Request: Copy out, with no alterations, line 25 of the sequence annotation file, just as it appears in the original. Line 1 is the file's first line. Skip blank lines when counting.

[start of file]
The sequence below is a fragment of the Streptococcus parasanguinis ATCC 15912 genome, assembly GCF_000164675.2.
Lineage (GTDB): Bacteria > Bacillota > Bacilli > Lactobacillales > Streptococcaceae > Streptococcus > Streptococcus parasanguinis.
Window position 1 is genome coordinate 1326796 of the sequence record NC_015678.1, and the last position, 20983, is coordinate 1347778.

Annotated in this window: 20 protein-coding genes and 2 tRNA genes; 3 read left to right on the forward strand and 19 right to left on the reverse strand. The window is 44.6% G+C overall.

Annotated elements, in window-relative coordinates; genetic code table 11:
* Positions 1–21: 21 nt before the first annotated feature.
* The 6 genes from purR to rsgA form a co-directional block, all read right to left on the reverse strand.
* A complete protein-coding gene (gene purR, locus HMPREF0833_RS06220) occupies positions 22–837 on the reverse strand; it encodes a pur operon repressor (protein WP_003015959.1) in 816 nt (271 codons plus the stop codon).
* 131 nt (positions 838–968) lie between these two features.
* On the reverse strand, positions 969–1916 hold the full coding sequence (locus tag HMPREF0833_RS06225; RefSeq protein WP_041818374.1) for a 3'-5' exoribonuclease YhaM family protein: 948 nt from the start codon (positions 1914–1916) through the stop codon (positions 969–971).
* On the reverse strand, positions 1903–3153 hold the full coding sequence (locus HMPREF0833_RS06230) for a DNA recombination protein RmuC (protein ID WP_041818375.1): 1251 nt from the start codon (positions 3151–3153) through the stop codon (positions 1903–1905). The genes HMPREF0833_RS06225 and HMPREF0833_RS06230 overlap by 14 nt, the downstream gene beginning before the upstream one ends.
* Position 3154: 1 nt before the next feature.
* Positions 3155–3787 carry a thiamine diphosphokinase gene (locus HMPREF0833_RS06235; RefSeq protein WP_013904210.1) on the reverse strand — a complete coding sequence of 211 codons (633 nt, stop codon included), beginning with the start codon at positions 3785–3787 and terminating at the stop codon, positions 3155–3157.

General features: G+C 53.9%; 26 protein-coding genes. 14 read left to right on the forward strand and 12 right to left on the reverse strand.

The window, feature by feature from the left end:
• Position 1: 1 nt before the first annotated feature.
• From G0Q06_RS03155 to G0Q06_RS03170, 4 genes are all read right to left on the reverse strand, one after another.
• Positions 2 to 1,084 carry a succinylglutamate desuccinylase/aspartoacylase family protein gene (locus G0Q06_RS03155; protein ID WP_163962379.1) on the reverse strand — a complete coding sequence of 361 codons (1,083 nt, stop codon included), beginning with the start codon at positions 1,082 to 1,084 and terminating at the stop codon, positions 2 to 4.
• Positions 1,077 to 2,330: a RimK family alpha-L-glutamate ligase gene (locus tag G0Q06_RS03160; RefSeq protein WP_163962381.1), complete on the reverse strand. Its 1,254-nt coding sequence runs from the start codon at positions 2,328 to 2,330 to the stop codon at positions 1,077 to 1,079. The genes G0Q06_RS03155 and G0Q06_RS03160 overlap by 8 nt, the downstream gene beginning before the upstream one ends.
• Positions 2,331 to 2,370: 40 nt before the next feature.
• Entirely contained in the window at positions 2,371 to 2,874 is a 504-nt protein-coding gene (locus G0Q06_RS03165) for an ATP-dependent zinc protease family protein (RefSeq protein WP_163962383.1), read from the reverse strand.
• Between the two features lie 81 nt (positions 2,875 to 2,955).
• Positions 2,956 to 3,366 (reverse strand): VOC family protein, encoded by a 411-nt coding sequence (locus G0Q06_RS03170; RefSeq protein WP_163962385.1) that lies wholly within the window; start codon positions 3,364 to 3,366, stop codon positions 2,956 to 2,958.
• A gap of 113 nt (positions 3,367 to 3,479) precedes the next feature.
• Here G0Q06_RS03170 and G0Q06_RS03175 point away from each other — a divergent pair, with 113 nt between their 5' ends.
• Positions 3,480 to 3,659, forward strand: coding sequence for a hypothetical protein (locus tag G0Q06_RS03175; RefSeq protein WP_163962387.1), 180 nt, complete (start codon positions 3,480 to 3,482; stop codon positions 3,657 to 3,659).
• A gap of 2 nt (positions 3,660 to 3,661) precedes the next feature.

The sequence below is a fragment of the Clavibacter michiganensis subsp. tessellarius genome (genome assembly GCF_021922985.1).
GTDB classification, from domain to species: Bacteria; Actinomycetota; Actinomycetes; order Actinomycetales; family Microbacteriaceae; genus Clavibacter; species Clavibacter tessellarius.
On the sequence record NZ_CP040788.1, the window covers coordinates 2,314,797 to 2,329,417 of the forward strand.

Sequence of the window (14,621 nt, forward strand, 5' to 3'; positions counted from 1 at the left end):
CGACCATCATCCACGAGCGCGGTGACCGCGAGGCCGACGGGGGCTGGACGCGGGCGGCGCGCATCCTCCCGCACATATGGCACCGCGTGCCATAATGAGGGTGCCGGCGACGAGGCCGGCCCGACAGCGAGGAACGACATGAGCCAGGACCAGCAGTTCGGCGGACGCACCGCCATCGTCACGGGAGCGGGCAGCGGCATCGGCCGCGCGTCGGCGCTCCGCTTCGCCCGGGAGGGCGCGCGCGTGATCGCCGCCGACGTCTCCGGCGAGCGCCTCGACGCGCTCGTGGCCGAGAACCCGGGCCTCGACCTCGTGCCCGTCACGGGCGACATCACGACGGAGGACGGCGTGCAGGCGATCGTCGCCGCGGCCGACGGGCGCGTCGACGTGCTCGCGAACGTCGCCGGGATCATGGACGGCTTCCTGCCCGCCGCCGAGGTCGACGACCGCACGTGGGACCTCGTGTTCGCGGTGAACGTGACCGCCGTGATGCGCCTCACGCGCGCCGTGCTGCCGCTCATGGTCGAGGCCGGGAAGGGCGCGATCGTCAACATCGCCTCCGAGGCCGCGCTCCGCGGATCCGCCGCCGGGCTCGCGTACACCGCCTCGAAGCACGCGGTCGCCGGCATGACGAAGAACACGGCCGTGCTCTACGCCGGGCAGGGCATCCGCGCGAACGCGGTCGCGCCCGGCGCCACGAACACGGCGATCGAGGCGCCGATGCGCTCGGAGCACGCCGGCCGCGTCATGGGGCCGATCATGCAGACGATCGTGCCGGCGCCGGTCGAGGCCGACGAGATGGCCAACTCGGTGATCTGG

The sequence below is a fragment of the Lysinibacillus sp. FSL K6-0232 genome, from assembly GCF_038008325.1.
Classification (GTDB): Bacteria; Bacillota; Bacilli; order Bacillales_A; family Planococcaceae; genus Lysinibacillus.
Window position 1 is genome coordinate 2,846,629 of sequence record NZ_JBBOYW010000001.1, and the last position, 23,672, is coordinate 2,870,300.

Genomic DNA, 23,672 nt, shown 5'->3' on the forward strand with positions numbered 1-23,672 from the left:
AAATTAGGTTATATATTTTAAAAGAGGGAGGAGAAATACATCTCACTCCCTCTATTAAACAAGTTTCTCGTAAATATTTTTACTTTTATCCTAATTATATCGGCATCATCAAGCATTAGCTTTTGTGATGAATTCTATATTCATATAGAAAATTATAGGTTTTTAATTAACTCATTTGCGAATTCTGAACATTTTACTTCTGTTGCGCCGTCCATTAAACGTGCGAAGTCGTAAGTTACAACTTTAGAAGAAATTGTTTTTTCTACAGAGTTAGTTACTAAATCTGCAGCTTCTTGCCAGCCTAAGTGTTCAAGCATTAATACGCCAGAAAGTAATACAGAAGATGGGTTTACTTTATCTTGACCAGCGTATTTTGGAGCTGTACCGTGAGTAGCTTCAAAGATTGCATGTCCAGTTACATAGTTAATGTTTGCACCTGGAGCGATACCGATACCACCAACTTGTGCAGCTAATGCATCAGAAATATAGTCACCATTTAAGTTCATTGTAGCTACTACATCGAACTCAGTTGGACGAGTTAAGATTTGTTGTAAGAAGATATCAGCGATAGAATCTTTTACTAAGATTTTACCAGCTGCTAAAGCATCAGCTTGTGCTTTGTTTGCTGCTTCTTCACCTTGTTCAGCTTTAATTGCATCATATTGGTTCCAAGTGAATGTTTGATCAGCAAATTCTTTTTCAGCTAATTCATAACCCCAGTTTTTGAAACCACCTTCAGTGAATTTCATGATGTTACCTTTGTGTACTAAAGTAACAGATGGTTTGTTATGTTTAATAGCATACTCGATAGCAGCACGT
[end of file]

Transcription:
• Here G0Q06_RS03170 and G0Q06_RS03175 point away from each other — a divergent pair, with 113 nt between their 5' ends.